The Boat public house at Erbistock is grade II listed, and was originally two separate structures, converted into a single use building at some point in the 19th century. Constructed in the 17th century, the buildings have evolved from domestic use to a public use, and are associated with the windlass crossing of the river Dee. The listing dates the building as 17th century in origin, and the evolution of the building as comprising two cottages which were later converted to a public house, associated with the ferry crossing. The windlass for the ferry is still extant, although it is of later date.
The building is of historical interest for its association with the ferry across the river Dee and as part of the collection of buildings which together form the Erbistock conservation area. Its construction in the 17th century illustrates the growth of the area from the late mediaeval period. Its later history revolves around the growing importance of the ferry as an attraction for visitors, and the merging of the buildings into a single unit associated with the ferry is evidence of the development of tourism and the appreciation of the ‘picturesque’. The number of images and postcards dating from the 18th and 19th centuries featuring the building, the ferry and the church of St Hilary is evidence of the burgeoning interest in ‘rural’ scenes as part of the picturesque and romantic movements.
The Erbistock conservation area has seen little change from its existing 19th-century character, due to its relative isolation, and with little development pressure. The modern settlement of Erbistock is located in a loop of the River Dee on its northern bank, less than 2km west of Overton. The village is reached by a minor lane road leading south of the A539 that links Whitchurch with Llangollen and terminates at the river, and onward travel from that point would have been via the ferry at the Boat Inn.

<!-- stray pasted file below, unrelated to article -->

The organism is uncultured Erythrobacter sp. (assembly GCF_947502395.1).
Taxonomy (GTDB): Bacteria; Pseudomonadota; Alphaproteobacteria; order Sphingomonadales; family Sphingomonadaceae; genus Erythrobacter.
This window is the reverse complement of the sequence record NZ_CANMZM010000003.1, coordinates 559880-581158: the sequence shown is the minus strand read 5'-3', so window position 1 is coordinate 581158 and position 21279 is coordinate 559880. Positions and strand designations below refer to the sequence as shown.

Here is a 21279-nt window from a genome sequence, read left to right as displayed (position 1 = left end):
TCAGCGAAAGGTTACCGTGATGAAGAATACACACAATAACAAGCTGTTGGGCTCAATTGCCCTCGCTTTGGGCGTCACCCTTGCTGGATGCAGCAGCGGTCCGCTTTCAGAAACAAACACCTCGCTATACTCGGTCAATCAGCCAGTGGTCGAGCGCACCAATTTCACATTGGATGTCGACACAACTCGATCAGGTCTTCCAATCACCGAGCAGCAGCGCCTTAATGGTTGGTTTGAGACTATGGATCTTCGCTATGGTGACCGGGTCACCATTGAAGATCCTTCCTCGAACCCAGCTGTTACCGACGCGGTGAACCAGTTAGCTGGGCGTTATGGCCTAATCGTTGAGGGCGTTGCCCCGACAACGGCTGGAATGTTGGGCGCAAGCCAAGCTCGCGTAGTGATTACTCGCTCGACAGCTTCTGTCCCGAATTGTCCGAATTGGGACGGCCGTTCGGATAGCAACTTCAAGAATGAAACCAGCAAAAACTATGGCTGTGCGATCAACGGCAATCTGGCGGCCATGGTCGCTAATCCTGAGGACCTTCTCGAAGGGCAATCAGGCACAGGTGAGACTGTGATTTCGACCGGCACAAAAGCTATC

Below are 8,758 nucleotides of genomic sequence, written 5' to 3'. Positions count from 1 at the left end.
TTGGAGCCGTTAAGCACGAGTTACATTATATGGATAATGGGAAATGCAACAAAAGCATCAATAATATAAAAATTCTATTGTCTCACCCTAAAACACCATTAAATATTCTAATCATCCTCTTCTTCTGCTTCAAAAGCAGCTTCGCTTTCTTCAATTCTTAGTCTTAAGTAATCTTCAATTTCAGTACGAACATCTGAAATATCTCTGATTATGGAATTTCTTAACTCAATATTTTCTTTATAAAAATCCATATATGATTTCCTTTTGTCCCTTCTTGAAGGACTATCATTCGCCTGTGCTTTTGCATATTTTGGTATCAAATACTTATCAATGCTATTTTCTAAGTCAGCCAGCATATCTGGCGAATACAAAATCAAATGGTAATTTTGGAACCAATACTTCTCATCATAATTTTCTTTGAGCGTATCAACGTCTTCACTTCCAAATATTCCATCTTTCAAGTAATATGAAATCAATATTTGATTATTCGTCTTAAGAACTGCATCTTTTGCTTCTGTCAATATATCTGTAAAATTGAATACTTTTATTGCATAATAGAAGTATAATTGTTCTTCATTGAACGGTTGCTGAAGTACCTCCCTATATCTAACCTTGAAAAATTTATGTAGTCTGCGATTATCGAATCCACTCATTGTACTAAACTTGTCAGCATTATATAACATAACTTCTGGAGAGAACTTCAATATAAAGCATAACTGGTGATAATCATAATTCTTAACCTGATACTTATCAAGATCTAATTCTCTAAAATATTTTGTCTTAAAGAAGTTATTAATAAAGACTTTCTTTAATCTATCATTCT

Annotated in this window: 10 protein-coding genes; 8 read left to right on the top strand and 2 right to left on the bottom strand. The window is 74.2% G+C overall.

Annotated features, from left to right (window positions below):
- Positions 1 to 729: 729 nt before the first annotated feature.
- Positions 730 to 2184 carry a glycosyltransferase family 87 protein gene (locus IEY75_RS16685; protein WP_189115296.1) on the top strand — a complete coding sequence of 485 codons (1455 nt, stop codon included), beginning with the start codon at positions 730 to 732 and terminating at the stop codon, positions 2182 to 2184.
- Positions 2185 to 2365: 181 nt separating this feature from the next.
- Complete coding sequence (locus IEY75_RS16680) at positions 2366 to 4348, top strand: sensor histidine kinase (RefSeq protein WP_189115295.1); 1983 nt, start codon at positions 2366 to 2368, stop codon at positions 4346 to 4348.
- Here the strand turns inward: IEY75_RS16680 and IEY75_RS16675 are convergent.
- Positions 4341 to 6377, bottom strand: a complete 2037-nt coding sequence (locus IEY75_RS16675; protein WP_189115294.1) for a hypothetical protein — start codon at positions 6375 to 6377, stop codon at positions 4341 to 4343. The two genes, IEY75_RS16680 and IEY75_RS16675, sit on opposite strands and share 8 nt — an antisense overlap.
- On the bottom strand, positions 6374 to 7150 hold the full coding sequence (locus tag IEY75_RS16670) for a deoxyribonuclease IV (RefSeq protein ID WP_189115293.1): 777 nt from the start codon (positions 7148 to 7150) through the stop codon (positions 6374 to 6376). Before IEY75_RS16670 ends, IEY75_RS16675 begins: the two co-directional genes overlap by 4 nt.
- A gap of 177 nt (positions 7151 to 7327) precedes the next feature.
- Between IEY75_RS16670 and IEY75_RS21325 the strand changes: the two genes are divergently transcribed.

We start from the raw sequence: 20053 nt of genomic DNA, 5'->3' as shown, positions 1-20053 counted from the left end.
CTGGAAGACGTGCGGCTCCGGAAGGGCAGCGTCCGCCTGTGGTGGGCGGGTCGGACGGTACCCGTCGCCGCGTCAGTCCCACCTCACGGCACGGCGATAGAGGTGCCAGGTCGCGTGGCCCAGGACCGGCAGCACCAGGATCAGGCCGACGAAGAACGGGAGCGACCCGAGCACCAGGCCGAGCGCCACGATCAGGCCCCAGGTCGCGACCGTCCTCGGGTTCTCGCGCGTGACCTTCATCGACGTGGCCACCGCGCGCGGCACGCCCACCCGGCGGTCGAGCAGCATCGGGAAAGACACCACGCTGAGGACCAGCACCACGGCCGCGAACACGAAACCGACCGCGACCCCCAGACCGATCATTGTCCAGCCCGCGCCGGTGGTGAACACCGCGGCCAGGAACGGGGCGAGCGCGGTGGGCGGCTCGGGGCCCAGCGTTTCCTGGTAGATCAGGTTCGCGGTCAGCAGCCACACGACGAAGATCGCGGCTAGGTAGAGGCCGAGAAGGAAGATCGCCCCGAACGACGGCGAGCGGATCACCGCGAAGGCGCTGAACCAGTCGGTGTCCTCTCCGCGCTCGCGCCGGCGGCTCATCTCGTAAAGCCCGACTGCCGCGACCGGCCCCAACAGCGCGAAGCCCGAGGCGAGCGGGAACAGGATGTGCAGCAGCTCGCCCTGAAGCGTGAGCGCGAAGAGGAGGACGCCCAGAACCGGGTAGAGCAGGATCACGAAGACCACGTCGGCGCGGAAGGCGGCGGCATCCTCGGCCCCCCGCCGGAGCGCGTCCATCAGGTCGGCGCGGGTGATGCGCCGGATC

Erbistock is derived from Old English terms meaning ‘Erp’s place’, though the element stock can also carry the more specific meaning of a dairy farm or even a secondary or outlying settlement. It was first recorded in Domesday Book in 1086 as Erpestoch, and by 1291 was referred to as Erbystok, very similar to the modern form. Very little is known of the early history of Erbistock, although the location of the ferry crossing and the proximity to good agricultural land could both be cited as reasons for the establishment of the settlement. A third reason is the location of the church, which was formerly dedicated to St Erbin, and was referenced in the Valor Ecclesiasticus in 1535. The parish was carved out of a larger landholding belonging to the church at Bangor-on-Dee, and Erbistock will originally have been a chapel dependent on the mother church, a situation more likely to have occurred in the pre-Conquest era. Firmer evidence of a mediaeval date for the settlement is provided with the 19th-century tithe maps.
Open field strips suggest the presence of individual farmers whose lands were interspersed with those of their neighbours, and the proximity of the fields to the church suggests that their dwellings were close by.
During the 17th and 18th centuries, the large residences at Manley Hall and Erbistock Hall were founded by wealthy families moving into the area. The church, dedicated to St Hilary, was entirely rebuilt in the standard Gothic style in 1860, the only survivals from an earlier age being the Romanesque font, a chandelier that is likely to be 18th-century, and several wall memorials. The dates of its predecessors have not been established, but there was a church here in 1692 which was at least partially constructed in timber.
The building and it’s vernacular character, with random rubble walls, well- proportioned fenestration and series of cellular rooms with open fires, are all part of its aesthetic appeal. Despite the fact that many of the timbers are re-used within the building, the combination of dark timber, the slate floor and the chimneypieces all contribute to a rural idyll that is attractive to many visitors.